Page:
On March 14th, 2019, deep inside the Guthrie Golf and Country Club, Guthrie Head Coach Ric Meshew crossed his legs and sat back in his chair and thought about the question that was just asked to him. Could this Guthrie team be the best team in school history?
It was a loaded question. A lot of great teams have come through Guthrie. Being the head coach for 27 years, Meshew has seen them all. After thinking about it for a few seconds, he decided on the 1992 team, but he added one caveat.
“This team is chasing the ‘92 team for best team in school history,” Meshew said. “But if they go get that second title and win back-to-back, then it becomes a different story. Then they’ll have an argument.”
Anytime you’re arguing whether a team is the best team ever, especially when it spans a couple of decades, it becomes a little murky. You get into the different players in different eras with different courses and different levels of competition. Every state title team has an argument. But what you can’t argue is history. When a team does something that’s never been done before, it bolsters the résumé. It’s an added bit of street cred. Something you can use to say, “yeah, but did you ever?”
Fast forward 54 days. The Guthrie Bluejays entered the final day of the OSSAA Class 5A State Tournament with an 11-stroke lead. With nine holes left to play, there was an overwhelming sense of worry.
The Bluejays were struggling. The course was playing longer than the first two rounds on Monday and the pressure to close the deal on Tuesday was building with every errant shot.
At the turn, word was spreading that McGuinness was mounting a real comeback. The belief was that they had even surpassed the Bluejays.
The players had heard the chatter. As they saw each other walking from hole to hole, they began to ask for scores.
Instead of letting panic set in, the Bluejays settled in. That’s when three holes turned the tide of the of the tournament.
Bo Robbins got things going on hole 13. After his first shot left him blocked by a tree, he punched out to about 150 yards from the green. His approach shot landed on the front of the green and left him with a 60-foot putt for birdie. He drained it, and the momentum started to shift.
Luke Morgan followed that by birdieing 10 before chipping in for eagle on hole 12. The roar from the chip echoed through the corner of the course and that’s when everyone knew—the Bluejays were going to do it again.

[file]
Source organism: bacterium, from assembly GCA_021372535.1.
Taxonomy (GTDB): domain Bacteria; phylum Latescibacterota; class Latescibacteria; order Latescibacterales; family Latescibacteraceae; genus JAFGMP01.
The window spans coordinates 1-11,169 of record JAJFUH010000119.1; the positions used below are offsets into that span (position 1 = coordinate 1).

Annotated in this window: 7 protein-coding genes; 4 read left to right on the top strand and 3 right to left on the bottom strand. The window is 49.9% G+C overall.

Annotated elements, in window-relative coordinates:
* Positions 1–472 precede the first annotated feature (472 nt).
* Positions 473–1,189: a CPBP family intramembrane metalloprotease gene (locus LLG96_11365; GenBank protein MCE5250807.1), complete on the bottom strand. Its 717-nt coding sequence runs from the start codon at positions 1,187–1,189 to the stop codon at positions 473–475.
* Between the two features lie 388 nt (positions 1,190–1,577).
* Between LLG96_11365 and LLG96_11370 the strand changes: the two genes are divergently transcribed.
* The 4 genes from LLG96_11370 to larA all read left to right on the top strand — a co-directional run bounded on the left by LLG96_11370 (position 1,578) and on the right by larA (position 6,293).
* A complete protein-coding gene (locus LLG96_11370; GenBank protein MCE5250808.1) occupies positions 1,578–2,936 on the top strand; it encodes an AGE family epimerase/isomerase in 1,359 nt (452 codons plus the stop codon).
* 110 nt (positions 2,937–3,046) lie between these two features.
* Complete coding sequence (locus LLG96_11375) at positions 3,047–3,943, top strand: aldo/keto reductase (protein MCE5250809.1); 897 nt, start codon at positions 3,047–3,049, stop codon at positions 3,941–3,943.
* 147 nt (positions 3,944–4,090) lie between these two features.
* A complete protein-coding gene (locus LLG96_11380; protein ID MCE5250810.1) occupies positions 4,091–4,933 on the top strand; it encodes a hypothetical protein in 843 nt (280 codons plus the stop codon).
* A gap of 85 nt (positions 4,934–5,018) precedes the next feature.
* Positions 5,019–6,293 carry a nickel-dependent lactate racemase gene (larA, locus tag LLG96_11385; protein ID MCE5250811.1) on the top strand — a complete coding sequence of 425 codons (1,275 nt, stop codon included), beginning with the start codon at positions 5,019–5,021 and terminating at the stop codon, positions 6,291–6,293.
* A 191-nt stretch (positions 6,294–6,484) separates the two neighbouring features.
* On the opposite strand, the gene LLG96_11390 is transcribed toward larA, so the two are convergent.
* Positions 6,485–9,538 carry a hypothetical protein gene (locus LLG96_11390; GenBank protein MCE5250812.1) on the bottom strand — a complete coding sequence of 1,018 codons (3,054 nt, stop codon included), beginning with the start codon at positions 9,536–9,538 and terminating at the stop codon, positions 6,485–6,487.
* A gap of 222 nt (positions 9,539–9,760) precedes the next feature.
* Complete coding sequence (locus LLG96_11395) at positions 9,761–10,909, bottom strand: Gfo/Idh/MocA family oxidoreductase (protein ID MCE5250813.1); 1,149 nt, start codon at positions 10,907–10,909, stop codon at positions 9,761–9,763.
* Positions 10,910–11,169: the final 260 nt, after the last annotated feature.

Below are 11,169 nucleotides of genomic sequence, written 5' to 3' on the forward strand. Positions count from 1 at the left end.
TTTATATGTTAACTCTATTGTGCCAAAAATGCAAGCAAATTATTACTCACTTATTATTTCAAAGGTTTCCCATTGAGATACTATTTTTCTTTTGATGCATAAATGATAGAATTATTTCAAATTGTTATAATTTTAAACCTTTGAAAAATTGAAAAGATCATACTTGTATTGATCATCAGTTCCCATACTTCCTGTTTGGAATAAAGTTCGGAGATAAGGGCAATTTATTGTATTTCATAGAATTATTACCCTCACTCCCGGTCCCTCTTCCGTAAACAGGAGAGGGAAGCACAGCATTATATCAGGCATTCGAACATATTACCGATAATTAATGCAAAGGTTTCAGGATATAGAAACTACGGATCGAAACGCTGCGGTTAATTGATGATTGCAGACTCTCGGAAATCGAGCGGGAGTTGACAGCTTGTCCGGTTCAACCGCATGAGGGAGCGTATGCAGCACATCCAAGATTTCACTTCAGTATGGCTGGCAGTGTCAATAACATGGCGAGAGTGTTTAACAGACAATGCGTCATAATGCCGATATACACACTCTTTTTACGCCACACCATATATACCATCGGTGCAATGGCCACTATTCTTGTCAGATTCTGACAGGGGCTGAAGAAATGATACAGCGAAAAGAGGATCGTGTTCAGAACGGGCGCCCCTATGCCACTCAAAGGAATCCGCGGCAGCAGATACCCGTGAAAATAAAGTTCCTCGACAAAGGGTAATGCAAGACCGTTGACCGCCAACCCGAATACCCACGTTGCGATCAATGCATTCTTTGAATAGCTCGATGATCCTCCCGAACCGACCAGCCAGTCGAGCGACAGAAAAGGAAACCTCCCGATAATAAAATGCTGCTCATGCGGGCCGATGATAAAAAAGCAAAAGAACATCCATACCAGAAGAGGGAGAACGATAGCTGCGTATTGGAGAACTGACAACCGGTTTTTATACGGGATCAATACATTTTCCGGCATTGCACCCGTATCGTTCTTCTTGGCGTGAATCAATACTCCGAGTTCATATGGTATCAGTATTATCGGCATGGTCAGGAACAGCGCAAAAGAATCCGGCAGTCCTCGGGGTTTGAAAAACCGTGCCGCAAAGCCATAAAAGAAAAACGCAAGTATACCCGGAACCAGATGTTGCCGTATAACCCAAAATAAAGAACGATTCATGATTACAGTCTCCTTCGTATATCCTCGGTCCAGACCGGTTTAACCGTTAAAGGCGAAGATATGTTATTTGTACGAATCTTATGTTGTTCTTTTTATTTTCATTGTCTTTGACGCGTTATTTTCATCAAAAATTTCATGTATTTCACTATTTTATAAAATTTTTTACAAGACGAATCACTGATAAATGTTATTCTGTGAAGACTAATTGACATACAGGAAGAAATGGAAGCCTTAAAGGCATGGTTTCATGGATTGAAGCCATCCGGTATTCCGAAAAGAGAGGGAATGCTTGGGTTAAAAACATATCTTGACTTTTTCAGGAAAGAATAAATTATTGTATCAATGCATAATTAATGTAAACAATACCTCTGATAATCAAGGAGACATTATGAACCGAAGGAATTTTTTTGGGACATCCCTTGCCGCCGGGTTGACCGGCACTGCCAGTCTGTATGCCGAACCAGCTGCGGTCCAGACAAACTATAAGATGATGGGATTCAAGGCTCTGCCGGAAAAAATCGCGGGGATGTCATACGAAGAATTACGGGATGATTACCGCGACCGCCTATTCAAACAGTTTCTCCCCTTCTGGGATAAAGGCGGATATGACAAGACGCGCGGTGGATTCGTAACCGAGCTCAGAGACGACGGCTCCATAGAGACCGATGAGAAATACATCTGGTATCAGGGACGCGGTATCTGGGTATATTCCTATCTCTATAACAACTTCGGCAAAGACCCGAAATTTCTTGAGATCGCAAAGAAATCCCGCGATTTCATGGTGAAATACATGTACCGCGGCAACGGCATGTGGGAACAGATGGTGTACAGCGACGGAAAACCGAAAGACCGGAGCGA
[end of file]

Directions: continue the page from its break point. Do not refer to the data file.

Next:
Those three holes stabilized the front nine skid and allowed the Bluejays to distance themselves from second place.
Robbins put the team on his back on the final day, shooting a team-low 74. Morgan followed that with a 76. Brady Hirzel, Luke Dale, and Luke Roach rounded out the scoring with a 78, 80, and 81. The Bluejays finished the day with a 308. Their 11-stroke lead after day one was extended to a 28-stroke victory, as the Bluejays won back-to-back state titles for the first time in school history.
...Now back to the best team ever conversation?
“They have the argument now,” Meshew said. “I don’t know how you can argue against it now. The ‘92 team was really good, but no one has done what these guys have been able to do and they’re going to have a chance to do it again next year. I think they can argue that they’re the best team ever now. We like to go back and forth about it, but I think they have the upper hand now.”
Not only did the Bluejays make history by going back-to-back, they’ve also doubled the amount of championships in school history from two to four. Next season, they’ll look to make it five.
“We’ll absolutely be hungry again,” Morgan said. “Once that first tee shot happens at state next year, this one doesn’t really matter anymore. All we can do is put ourselves in position on the final day. I know everyone is going to work really hard over the summer. Once we all get back together next year, I’d say we like our chances...but we’re going to celebrate this one for a while.”
**This story will run in Saturday's edition of The Guthrie News Leader